I'm not saying people necessarily land differently on concrete vs asphalt. My guess is people don't perceive the concrete/asphalt diff as being that significant. I am saying (based on the study) that our brain has our body do different things based on what we think is in our environment. (This can be the basis for why some believe barefoot running is advantageous - our brain forces us to deal with the fact there is nothing on the foot.)
But just because there is a scientific and provable difference in firmness between concrete and asphalt doesn't necessarily mean that difference has a causal effect re: injury rates.
"Kick off your high heel sneakers, it's party time."
-- From the song FM by Steely Dan
Lieberman's research seems to be the scientific foundation for a lot of the discussion about the benefits of barefoot running and comparisons to shod running. I think I have seen the study you're referring to, but I don't know where either. I do remember that basic idea though. I find a lot of info and references on "The Science of Sport" web site. http://www.sportsscientists.com/2008/01/featured-series-on-science-of-sport.html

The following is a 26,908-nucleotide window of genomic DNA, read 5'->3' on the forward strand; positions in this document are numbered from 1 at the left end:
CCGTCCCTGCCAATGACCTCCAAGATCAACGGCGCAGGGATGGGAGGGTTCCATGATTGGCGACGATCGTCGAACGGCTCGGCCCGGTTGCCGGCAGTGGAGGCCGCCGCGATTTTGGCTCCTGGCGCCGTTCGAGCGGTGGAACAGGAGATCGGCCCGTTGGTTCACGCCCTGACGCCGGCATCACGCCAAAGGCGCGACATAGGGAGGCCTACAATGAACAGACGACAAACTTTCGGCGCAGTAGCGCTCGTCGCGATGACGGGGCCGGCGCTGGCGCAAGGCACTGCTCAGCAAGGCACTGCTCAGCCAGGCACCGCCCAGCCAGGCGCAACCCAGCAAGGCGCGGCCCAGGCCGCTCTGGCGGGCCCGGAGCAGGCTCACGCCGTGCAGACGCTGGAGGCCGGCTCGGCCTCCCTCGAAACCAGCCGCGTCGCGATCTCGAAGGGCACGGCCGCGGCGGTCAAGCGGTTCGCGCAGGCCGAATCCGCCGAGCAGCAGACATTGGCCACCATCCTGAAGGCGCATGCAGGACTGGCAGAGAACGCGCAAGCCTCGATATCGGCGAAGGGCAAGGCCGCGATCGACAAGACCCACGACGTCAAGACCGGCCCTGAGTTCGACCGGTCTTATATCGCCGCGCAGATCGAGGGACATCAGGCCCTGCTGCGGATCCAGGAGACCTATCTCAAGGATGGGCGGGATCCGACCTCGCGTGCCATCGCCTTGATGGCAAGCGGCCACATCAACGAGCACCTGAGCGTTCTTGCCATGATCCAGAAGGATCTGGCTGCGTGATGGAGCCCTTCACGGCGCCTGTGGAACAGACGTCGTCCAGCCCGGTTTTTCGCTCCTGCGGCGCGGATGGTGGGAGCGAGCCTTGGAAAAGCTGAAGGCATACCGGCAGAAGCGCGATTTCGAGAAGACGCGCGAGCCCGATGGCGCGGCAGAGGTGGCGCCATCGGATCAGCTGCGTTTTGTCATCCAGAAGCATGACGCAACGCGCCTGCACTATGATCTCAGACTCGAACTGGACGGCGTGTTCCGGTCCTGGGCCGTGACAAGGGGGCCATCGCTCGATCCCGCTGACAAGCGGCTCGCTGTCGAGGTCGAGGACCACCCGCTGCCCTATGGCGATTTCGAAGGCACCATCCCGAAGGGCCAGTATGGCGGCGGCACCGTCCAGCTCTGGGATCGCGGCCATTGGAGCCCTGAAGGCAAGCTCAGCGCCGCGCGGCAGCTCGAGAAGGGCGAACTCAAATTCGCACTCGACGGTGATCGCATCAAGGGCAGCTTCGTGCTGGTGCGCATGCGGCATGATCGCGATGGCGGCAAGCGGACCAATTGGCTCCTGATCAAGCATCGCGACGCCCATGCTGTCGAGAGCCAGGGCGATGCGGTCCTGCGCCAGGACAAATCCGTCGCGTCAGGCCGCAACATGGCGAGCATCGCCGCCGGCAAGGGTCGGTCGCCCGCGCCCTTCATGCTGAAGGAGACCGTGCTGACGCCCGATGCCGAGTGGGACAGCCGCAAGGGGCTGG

Here is the definitive answer (all other's ideas and opinions are subordinate to mine, or just plain wrong ): Because it is faster, smoother, and softer. Sidewalks have tree humps, ingress and egress downslopes, grannies pushing their walkers, and mommies pushing their babies. Bike lanes have bikes coming up behind you that can maneuver around you. When there isn't a bike lane, I run in the street facing traffic; and I live in California and have never seen a cop even blink an eye at me running in the street.
Uneven slabs are what keep me off most sidewalks. The times I have tripped and fallen have been because of slabs sticking up. OTOH, there are streets that are much too busy and I will (carefully) run on sidewalks then.
ACTIVE is the leader in online event registrations from 5k running races and marathons to softball leagues and local events. ACTIVE also makes it easy to learn and prepare for all the things you love to do with expert resources, training plans and fitness calculators.